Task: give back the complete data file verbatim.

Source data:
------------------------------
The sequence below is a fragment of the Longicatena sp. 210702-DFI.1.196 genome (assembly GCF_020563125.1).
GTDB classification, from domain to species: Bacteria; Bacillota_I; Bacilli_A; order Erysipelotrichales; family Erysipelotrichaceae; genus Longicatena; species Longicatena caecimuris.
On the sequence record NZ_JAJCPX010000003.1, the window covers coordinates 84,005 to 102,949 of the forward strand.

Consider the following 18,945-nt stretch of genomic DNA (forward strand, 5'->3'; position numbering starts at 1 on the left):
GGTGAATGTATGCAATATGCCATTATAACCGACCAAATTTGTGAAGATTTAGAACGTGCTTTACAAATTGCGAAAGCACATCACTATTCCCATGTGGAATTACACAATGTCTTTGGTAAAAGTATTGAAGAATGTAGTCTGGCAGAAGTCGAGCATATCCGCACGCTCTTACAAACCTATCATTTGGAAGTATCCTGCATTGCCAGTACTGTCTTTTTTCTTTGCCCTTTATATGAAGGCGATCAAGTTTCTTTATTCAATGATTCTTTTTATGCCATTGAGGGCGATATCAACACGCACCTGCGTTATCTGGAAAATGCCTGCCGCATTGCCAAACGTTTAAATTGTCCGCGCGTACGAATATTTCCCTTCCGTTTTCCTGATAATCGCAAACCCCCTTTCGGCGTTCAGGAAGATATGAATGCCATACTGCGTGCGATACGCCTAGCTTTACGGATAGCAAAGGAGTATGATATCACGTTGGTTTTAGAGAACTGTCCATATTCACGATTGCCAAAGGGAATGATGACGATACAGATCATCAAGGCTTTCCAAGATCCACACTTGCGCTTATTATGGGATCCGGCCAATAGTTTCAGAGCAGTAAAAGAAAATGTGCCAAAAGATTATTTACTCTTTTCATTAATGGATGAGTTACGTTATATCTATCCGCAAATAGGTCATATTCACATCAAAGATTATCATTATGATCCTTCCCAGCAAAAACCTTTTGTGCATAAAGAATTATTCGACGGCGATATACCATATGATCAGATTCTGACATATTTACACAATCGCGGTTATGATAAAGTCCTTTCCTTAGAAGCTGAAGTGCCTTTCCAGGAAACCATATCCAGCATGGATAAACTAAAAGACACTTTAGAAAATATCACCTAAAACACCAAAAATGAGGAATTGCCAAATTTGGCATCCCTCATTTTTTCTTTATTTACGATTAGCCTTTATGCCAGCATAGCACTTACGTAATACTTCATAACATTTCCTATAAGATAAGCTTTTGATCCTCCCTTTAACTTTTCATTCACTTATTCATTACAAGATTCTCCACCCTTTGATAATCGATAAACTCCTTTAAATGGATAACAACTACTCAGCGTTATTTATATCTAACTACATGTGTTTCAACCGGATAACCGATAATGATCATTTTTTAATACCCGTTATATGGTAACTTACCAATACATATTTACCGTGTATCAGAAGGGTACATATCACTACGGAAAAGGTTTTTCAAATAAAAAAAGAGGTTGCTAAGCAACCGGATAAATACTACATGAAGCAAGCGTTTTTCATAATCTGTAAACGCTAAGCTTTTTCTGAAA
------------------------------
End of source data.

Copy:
The sequence below is a fragment of the Longicatena sp. 210702-DFI.1.196 genome (assembly GCF_020563125.1).
GTDB classification, from domain to species: Bacteria; Bacillota_I; Bacilli_A; order Erysipelotrichales; family Erysipelotrichaceae; genus Longicatena; species Longicatena caecimuris.
On the sequence record NZ_JAJCPX010000003.1, the window covers coordinates 84,005 to 102,949 of the forward strand.

Consider the following 18,945-nt stretch of genomic DNA (forward strand, 5'->3'; position numbering starts at 1 on the left):
GGTGAATGTATGCAATATGCCATTATAACCGACCAAATTTGTGAAGATTTAGAACGTGCTTTACAAATTGCGAAAGCACATCACTATTCCCATGTGGAATTACACAATGTCTTTGGTAAAAGTATTGAAGAATGTAGTCTGGCAGAAGTCGAGCATATCCGCACGCTCTTACAAACCTATCATTTGGAAGTATCCTGCATTGCCAGTACTGTCTTTTTTCTTTGCCCTTTATATGAAGGCGATCAAGTTTCTTTATTCAATGATTCTTTTTATGCCATTGAGGGCGATATCAACACGCACCTGCGTTATCTGGAAAATGCCTGCCGCATTGCCAAACGTTTAAATTGTCCGCGCGTACGAATATTTCCCTTCCGTTTTCCTGATAATCGCAAACCCCCTTTCGGCGTTCAGGAAGATATGAATGCCATACTGCGTGCGATACGCCTAGCTTTACGGATAGCAAAGGAGTATGATATCACGTTGGTTTTAGAGAACTGTCCATATTCACGATTGCCAAAGGGAATGATGACGATACAGATCATCAAGGCTTTCCAAGATCCACACTTGCGCTTATTATGGGATCCGGCCAATAGTTTCAGAGCAGTAAAAGAAAATGTGCCAAAAGATTATTTACTCTTTTCATTAATGGATGAGTTACGTTATATCTATCCGCAAATAGGTCATATTCACATCAAAGATTATCATTATGATCCTTCCCAGCAAAAACCTTTTGTGCATAAAGAATTATTCGACGGCGATATACCATATGATCAGATTCTGACATATTTACACAATCGCGGTTATGATAAAGTCCTTTCCTTAGAAGCTGAAGTGCCTTTCCAGGAAACCATATCCAGCATGGATAAACTAAAAGACACTTTAGAAAATATCACCTAAAACACCAAAAATGAGGAATTGCCAAATTTGGCATCCCTCATTTTTTCTTTATTTACGATTAGCCTTTATGCCAGCATAGCACTTACGTAATACTTCATAACATTTCCTATAAGATAAGCTTTTGATCCTCCCTTTAACTTTTCATTCACTTATTCATTACAAGATTCTCCACCCTTTGATAATCGATAAACTCCTTTAAATGGATAACAACTACTCAGCGTTATTTATATCTAACTACATGTGTTTCAACCGGATAACCGATAATGATCATTTTTTAATACCCGTTATATGGTAACTTACCAATACATATTTACCGTGTATCAGAAGGGTACATATCACTACGGAAAAGGTTTTTCAAATAAAAAAAGAGGTTGCTAAGCAACCGGATAAATACTACATGAAGCAAGCGTTTTTCATAATCTGTAAACGCTAAGCTTTTTCTGAAA